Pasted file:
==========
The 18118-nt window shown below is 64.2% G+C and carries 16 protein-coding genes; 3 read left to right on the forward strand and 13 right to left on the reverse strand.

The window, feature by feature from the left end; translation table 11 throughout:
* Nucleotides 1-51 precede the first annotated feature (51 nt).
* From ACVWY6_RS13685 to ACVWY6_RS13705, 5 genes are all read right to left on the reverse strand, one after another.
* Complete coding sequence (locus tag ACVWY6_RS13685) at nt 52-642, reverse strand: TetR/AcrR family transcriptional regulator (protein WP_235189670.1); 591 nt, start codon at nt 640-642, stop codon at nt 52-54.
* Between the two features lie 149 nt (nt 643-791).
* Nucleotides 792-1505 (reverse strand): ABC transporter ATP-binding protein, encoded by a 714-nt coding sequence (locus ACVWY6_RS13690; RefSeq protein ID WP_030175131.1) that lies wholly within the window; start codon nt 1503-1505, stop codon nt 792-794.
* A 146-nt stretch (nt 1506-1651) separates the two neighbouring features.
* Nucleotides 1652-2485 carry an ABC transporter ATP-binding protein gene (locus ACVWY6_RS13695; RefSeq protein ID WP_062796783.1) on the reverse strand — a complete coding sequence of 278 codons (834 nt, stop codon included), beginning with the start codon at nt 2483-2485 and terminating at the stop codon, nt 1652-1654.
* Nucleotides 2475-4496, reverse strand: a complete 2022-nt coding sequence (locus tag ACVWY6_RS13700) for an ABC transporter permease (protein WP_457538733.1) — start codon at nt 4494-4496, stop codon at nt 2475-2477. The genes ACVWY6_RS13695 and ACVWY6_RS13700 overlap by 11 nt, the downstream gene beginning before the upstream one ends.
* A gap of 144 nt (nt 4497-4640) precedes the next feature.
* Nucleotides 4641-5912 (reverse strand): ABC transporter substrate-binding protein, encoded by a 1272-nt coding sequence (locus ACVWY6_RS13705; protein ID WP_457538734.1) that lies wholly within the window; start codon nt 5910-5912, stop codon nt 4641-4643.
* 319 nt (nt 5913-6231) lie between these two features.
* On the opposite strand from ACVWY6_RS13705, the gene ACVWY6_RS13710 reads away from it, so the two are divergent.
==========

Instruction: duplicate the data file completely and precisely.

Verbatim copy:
The 18118-nt window shown below is 64.2% G+C and carries 16 protein-coding genes; 3 read left to right on the forward strand and 13 right to left on the reverse strand.

The window, feature by feature from the left end; translation table 11 throughout:
* Nucleotides 1-51 precede the first annotated feature (51 nt).
* From ACVWY6_RS13685 to ACVWY6_RS13705, 5 genes are all read right to left on the reverse strand, one after another.
* Complete coding sequence (locus tag ACVWY6_RS13685) at nt 52-642, reverse strand: TetR/AcrR family transcriptional regulator (protein WP_235189670.1); 591 nt, start codon at nt 640-642, stop codon at nt 52-54.
* Between the two features lie 149 nt (nt 643-791).
* Nucleotides 792-1505 (reverse strand): ABC transporter ATP-binding protein, encoded by a 714-nt coding sequence (locus ACVWY6_RS13690; RefSeq protein ID WP_030175131.1) that lies wholly within the window; start codon nt 1503-1505, stop codon nt 792-794.
* A 146-nt stretch (nt 1506-1651) separates the two neighbouring features.
* Nucleotides 1652-2485 carry an ABC transporter ATP-binding protein gene (locus ACVWY6_RS13695; RefSeq protein ID WP_062796783.1) on the reverse strand — a complete coding sequence of 278 codons (834 nt, stop codon included), beginning with the start codon at nt 2483-2485 and terminating at the stop codon, nt 1652-1654.
* Nucleotides 2475-4496, reverse strand: a complete 2022-nt coding sequence (locus tag ACVWY6_RS13700) for an ABC transporter permease (protein WP_457538733.1) — start codon at nt 4494-4496, stop codon at nt 2475-2477. The genes ACVWY6_RS13695 and ACVWY6_RS13700 overlap by 11 nt, the downstream gene beginning before the upstream one ends.
* A gap of 144 nt (nt 4497-4640) precedes the next feature.
* Nucleotides 4641-5912 (reverse strand): ABC transporter substrate-binding protein, encoded by a 1272-nt coding sequence (locus ACVWY6_RS13705; protein ID WP_457538734.1) that lies wholly within the window; start codon nt 5910-5912, stop codon nt 4641-4643.
* 319 nt (nt 5913-6231) lie between these two features.
* On the opposite strand from ACVWY6_RS13705, the gene ACVWY6_RS13710 reads away from it, so the two are divergent.